Students typically spend many hours reading books and sitting at a desk where they are forced to lean foreword, thus moving the head forward and shifting their center of gravity. This shift puts great stress on the muscles of the upper back and the nerves that run from the neck into the upper back.
If these muscles are constantly fatigued because of poor posture, they will become chronically inflamed, producing muscle knots, limiting your range of movement, pinching nerves, and causing you great pain.
It is my guess that your spine is misaligned, causing the pressure that is responsible for your supraspinatus muscle inflammation. The only remedy in this situation is to seek competent medical treatment from a qualified chiropractor. A competent chiropractor with a background in exercise science or sports performance is best to treat your condition.
Chiropractic was founded by Daniel David Palmer of Davenport, Iowa, USA. Palmer is referred to by some historians as a "fish monger" because he sold goldfish commercially. It is more interesting to know that he practiced magnetic healing beginning in the mid-1880s in Burlington, Iowa.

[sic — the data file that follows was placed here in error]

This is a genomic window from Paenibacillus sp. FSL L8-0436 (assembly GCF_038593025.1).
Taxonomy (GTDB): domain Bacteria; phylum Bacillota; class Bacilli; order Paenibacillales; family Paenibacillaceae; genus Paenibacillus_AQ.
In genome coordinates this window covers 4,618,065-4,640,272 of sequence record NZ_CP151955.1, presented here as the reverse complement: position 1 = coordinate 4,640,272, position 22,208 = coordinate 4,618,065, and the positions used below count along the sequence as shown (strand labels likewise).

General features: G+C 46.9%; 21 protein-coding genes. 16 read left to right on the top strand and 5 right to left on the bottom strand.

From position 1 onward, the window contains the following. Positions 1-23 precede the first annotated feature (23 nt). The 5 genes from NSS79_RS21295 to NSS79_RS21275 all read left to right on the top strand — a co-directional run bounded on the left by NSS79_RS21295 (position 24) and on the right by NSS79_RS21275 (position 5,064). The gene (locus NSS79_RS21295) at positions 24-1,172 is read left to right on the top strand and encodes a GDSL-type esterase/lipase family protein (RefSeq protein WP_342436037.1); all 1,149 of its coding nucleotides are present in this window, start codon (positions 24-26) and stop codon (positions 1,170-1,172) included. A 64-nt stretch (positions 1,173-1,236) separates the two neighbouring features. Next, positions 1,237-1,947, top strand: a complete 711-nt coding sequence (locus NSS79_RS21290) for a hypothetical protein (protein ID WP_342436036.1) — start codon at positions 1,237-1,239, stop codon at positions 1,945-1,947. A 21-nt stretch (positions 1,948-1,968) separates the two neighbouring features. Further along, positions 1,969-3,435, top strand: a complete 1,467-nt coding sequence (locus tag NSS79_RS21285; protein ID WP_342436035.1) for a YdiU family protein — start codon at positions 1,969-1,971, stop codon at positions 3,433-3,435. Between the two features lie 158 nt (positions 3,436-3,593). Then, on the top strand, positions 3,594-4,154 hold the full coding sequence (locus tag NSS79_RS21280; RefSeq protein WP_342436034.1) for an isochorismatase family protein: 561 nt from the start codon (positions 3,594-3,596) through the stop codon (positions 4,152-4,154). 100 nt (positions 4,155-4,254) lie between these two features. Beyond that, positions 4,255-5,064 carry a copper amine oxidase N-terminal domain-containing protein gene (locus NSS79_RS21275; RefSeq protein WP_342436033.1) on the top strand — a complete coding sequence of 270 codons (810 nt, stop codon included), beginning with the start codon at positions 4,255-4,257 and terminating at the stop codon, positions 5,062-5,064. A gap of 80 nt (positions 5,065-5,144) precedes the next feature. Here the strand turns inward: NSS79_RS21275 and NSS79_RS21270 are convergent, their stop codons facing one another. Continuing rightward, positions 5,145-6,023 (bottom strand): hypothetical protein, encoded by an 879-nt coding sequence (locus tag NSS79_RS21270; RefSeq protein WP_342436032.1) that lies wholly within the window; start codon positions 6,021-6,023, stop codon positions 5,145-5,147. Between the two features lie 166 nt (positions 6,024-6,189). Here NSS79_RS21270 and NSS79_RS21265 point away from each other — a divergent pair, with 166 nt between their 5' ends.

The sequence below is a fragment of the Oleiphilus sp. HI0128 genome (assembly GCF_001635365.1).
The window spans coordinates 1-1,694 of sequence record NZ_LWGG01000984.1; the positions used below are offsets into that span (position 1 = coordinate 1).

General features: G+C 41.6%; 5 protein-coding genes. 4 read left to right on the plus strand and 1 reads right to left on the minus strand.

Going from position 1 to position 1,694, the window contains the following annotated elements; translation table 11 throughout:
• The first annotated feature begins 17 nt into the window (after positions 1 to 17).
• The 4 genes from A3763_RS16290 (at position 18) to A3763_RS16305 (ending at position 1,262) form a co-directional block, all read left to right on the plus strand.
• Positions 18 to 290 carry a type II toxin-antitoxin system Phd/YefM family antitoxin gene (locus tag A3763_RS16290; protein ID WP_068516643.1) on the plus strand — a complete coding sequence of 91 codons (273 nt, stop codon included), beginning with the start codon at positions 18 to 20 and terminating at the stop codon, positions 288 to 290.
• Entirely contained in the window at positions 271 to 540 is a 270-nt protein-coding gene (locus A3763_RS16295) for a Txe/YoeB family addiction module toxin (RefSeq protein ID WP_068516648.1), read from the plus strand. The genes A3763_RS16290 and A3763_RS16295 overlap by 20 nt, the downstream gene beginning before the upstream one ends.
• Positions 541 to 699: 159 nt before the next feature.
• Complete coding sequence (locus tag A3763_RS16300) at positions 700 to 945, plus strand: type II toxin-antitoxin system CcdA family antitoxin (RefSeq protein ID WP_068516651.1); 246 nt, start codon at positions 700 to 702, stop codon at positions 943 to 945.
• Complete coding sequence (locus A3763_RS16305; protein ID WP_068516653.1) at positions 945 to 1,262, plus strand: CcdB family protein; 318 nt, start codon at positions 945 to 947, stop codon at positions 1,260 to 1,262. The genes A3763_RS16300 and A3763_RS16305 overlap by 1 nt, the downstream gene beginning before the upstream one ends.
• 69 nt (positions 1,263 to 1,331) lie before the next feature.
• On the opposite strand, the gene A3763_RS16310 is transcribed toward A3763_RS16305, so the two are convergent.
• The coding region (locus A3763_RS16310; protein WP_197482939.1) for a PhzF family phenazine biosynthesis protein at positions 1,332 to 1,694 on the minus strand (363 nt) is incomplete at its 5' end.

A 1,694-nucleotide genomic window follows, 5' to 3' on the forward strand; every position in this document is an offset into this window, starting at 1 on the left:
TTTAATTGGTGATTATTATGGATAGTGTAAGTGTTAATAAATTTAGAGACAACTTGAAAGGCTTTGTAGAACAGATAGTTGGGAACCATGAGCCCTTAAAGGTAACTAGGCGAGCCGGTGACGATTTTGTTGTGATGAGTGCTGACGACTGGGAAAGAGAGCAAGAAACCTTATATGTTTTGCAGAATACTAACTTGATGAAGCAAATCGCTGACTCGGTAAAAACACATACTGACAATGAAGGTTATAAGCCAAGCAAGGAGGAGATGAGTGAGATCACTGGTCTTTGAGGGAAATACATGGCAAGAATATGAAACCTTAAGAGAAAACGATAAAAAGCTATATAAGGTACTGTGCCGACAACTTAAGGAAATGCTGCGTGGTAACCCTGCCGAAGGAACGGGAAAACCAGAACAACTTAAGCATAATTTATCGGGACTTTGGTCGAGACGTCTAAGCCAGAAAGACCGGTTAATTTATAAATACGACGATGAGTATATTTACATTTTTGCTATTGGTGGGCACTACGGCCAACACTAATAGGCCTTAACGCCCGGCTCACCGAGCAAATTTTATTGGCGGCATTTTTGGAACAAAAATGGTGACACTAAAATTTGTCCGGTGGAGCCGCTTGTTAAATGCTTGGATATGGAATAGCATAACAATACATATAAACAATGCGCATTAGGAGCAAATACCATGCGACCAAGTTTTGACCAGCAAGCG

The term chiropractic originated when Palmer asked a patient to come up with a name from the Greek language to describe his practice. Of the several names submitted to him, Palmer accepted one which combined the words chiros and praktikos (meaning "done by hand") to describe his adjustment of a vertebra in the spinal column.
When you to seek treatment, be sure that your chiropractor provides you with a stretching and exercising program that will help you rehabilitate this part of your body. Many chiropractors only perform spinal adjustments - cracking of your back - but do not expect improvement unless you address the role of your muscular system in this condition.